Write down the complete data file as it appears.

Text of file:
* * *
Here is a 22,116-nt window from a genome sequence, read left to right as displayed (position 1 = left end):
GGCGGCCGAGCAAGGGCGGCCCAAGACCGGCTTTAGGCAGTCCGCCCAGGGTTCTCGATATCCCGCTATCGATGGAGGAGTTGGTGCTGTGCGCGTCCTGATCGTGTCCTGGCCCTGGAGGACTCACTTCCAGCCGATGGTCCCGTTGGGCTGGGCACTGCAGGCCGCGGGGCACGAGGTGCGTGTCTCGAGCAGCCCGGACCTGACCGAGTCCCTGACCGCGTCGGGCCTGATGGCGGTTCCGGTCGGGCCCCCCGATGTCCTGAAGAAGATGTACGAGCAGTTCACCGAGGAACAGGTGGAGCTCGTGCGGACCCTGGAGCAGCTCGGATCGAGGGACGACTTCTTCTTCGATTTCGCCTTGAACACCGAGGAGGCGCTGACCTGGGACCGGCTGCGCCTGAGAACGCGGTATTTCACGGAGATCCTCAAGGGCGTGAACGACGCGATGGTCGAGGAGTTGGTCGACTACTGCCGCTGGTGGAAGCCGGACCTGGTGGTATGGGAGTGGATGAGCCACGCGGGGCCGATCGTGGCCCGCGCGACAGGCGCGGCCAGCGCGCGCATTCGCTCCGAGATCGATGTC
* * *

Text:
Here is a 22,116-nt window from a genome sequence, read left to right as displayed (position 1 = left end):
GGCGGCCGAGCAAGGGCGGCCCAAGACCGGCTTTAGGCAGTCCGCCCAGGGTTCTCGATATCCCGCTATCGATGGAGGAGTTGGTGCTGTGCGCGTCCTGATCGTGTCCTGGCCCTGGAGGACTCACTTCCAGCCGATGGTCCCGTTGGGCTGGGCACTGCAGGCCGCGGGGCACGAGGTGCGTGTCTCGAGCAGCCCGGACCTGACCGAGTCCCTGACCGCGTCGGGCCTGATGGCGGTTCCGGTCGGGCCCCCCGATGTCCTGAAGAAGATGTACGAGCAGTTCACCGAGGAACAGGTGGAGCTCGTGCGGACCCTGGAGCAGCTCGGATCGAGGGACGACTTCTTCTTCGATTTCGCCTTGAACACCGAGGAGGCGCTGACCTGGGACCGGCTGCGCCTGAGAACGCGGTATTTCACGGAGATCCTCAAGGGCGTGAACGACGCGATGGTCGAGGAGTTGGTCGACTACTGCCGCTGGTGGAAGCCGGACCTGGTGGTATGGGAGTGGATGAGCCACGCGGGGCCGATCGTGGCCCGCGCGACAGGCGCGGCCAGCGCGCGCATTCGCTCCGAGATCGATGTC